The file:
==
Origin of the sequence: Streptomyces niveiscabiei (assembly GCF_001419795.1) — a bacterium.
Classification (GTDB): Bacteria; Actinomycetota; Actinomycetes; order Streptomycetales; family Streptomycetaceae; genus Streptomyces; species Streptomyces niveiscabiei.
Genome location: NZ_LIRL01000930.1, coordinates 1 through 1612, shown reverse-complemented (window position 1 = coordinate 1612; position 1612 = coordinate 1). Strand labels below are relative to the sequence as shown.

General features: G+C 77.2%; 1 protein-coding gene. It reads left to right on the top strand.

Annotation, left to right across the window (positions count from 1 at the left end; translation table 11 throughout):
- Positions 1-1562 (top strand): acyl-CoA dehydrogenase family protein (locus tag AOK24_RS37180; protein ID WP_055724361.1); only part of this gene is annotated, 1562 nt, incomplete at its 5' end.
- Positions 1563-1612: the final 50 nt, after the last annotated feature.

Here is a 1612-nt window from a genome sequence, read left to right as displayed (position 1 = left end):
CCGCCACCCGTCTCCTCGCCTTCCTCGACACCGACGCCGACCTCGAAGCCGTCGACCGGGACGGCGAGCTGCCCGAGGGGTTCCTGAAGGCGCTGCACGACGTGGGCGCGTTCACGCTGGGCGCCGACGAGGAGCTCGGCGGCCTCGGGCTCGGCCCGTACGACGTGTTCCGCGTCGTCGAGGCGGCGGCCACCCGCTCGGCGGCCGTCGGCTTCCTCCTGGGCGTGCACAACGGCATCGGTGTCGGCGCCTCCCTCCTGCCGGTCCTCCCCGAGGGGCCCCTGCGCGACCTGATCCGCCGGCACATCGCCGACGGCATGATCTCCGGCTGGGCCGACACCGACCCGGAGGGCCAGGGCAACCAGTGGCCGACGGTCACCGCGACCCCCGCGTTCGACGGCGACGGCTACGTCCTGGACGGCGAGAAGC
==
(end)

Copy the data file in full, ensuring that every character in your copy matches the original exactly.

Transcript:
Origin of the sequence: Streptomyces niveiscabiei (assembly GCF_001419795.1) — a bacterium.
Classification (GTDB): Bacteria; Actinomycetota; Actinomycetes; order Streptomycetales; family Streptomycetaceae; genus Streptomyces; species Streptomyces niveiscabiei.
Genome location: NZ_LIRL01000930.1, coordinates 1 through 1612, shown reverse-complemented (window position 1 = coordinate 1612; position 1612 = coordinate 1). Strand labels below are relative to the sequence as shown.

General features: G+C 77.2%; 1 protein-coding gene. It reads left to right on the top strand.

Annotation, left to right across the window (positions count from 1 at the left end; translation table 11 throughout):
- Positions 1-1562 (top strand): acyl-CoA dehydrogenase family protein (locus tag AOK24_RS37180; protein ID WP_055724361.1); only part of this gene is annotated, 1562 nt, incomplete at its 5' end.
- Positions 1563-1612: the final 50 nt, after the last annotated feature.

Here is a 1612-nt window from a genome sequence, read left to right as displayed (position 1 = left end):
CCGCCACCCGTCTCCTCGCCTTCCTCGACACCGACGCCGACCTCGAAGCCGTCGACCGGGACGGCGAGCTGCCCGAGGGGTTCCTGAAGGCGCTGCACGACGTGGGCGCGTTCACGCTGGGCGCCGACGAGGAGCTCGGCGGCCTCGGGCTCGGCCCGTACGACGTGTTCCGCGTCGTCGAGGCGGCGGCCACCCGCTCGGCGGCCGTCGGCTTCCTCCTGGGCGTGCACAACGGCATCGGTGTCGGCGCCTCCCTCCTGCCGGTCCTCCCCGAGGGGCCCCTGCGCGACCTGATCCGCCGGCACATCGCCGACGGCATGATCTCCGGCTGGGCCGACACCGACCCGGAGGGCCAGGGCAACCAGTGGCCGACGGTCACCGCGACCCCCGCGTTCGACGGCGACGGCTACGTCCTGGACGGCGAGAAGC